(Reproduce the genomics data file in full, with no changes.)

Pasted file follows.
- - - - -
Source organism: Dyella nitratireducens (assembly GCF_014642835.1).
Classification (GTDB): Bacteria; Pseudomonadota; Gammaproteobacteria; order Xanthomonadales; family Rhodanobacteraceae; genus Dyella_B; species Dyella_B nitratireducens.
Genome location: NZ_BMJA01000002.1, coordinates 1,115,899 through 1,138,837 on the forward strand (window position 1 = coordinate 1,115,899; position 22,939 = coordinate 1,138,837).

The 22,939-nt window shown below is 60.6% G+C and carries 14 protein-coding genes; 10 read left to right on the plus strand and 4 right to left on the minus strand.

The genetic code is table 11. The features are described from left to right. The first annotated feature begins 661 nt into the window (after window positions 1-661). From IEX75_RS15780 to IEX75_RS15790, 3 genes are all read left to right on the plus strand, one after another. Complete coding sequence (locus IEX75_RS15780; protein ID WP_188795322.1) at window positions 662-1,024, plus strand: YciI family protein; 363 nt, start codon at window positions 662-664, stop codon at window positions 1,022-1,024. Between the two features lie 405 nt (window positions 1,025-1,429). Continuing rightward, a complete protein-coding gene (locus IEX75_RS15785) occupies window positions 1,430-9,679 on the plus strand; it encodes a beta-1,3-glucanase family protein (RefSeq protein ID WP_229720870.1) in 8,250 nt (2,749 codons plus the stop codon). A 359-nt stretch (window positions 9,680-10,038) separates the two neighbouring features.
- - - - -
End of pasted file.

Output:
Source organism: Dyella nitratireducens (assembly GCF_014642835.1).
Classification (GTDB): Bacteria; Pseudomonadota; Gammaproteobacteria; order Xanthomonadales; family Rhodanobacteraceae; genus Dyella_B; species Dyella_B nitratireducens.
Genome location: NZ_BMJA01000002.1, coordinates 1,115,899 through 1,138,837 on the forward strand (window position 1 = coordinate 1,115,899; position 22,939 = coordinate 1,138,837).

The 22,939-nt window shown below is 60.6% G+C and carries 14 protein-coding genes; 10 read left to right on the plus strand and 4 right to left on the minus strand.

The genetic code is table 11. The features are described from left to right. The first annotated feature begins 661 nt into the window (after window positions 1-661). From IEX75_RS15780 to IEX75_RS15790, 3 genes are all read left to right on the plus strand, one after another. Complete coding sequence (locus IEX75_RS15780; protein ID WP_188795322.1) at window positions 662-1,024, plus strand: YciI family protein; 363 nt, start codon at window positions 662-664, stop codon at window positions 1,022-1,024. Between the two features lie 405 nt (window positions 1,025-1,429). Continuing rightward, a complete protein-coding gene (locus IEX75_RS15785) occupies window positions 1,430-9,679 on the plus strand; it encodes a beta-1,3-glucanase family protein (RefSeq protein ID WP_229720870.1) in 8,250 nt (2,749 codons plus the stop codon). A 359-nt stretch (window positions 9,680-10,038) separates the two neighbouring features.